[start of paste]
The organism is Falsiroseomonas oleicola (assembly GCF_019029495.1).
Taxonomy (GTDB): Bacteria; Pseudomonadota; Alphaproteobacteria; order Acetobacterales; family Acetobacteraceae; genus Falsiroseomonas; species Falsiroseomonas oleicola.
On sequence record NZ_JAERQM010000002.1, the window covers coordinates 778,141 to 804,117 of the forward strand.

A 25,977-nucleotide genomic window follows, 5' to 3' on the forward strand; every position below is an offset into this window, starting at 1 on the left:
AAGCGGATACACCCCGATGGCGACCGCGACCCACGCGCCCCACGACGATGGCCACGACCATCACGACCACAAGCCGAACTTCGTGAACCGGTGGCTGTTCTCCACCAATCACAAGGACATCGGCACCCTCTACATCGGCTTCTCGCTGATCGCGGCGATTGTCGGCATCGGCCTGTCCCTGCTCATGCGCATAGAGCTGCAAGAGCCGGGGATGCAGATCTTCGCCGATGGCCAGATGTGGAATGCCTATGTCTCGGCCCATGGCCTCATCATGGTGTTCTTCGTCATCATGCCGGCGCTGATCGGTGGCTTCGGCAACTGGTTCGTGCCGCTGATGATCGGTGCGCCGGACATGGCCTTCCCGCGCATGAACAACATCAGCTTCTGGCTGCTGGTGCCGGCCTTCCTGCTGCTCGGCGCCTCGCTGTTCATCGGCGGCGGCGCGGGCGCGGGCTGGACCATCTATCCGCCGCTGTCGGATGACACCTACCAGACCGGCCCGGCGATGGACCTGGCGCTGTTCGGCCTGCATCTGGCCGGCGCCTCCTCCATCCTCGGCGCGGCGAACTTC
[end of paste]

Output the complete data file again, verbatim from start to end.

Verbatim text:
The organism is Falsiroseomonas oleicola (assembly GCF_019029495.1).
Taxonomy (GTDB): Bacteria; Pseudomonadota; Alphaproteobacteria; order Acetobacterales; family Acetobacteraceae; genus Falsiroseomonas; species Falsiroseomonas oleicola.
On sequence record NZ_JAERQM010000002.1, the window covers coordinates 778,141 to 804,117 of the forward strand.

A 25,977-nucleotide genomic window follows, 5' to 3' on the forward strand; every position below is an offset into this window, starting at 1 on the left:
AAGCGGATACACCCCGATGGCGACCGCGACCCACGCGCCCCACGACGATGGCCACGACCATCACGACCACAAGCCGAACTTCGTGAACCGGTGGCTGTTCTCCACCAATCACAAGGACATCGGCACCCTCTACATCGGCTTCTCGCTGATCGCGGCGATTGTCGGCATCGGCCTGTCCCTGCTCATGCGCATAGAGCTGCAAGAGCCGGGGATGCAGATCTTCGCCGATGGCCAGATGTGGAATGCCTATGTCTCGGCCCATGGCCTCATCATGGTGTTCTTCGTCATCATGCCGGCGCTGATCGGTGGCTTCGGCAACTGGTTCGTGCCGCTGATGATCGGTGCGCCGGACATGGCCTTCCCGCGCATGAACAACATCAGCTTCTGGCTGCTGGTGCCGGCCTTCCTGCTGCTCGGCGCCTCGCTGTTCATCGGCGGCGGCGCGGGCGCGGGCTGGACCATCTATCCGCCGCTGTCGGATGACACCTACCAGACCGGCCCGGCGATGGACCTGGCGCTGTTCGGCCTGCATCTGGCCGGCGCCTCCTCCATCCTCGGCGCGGCGAACTTC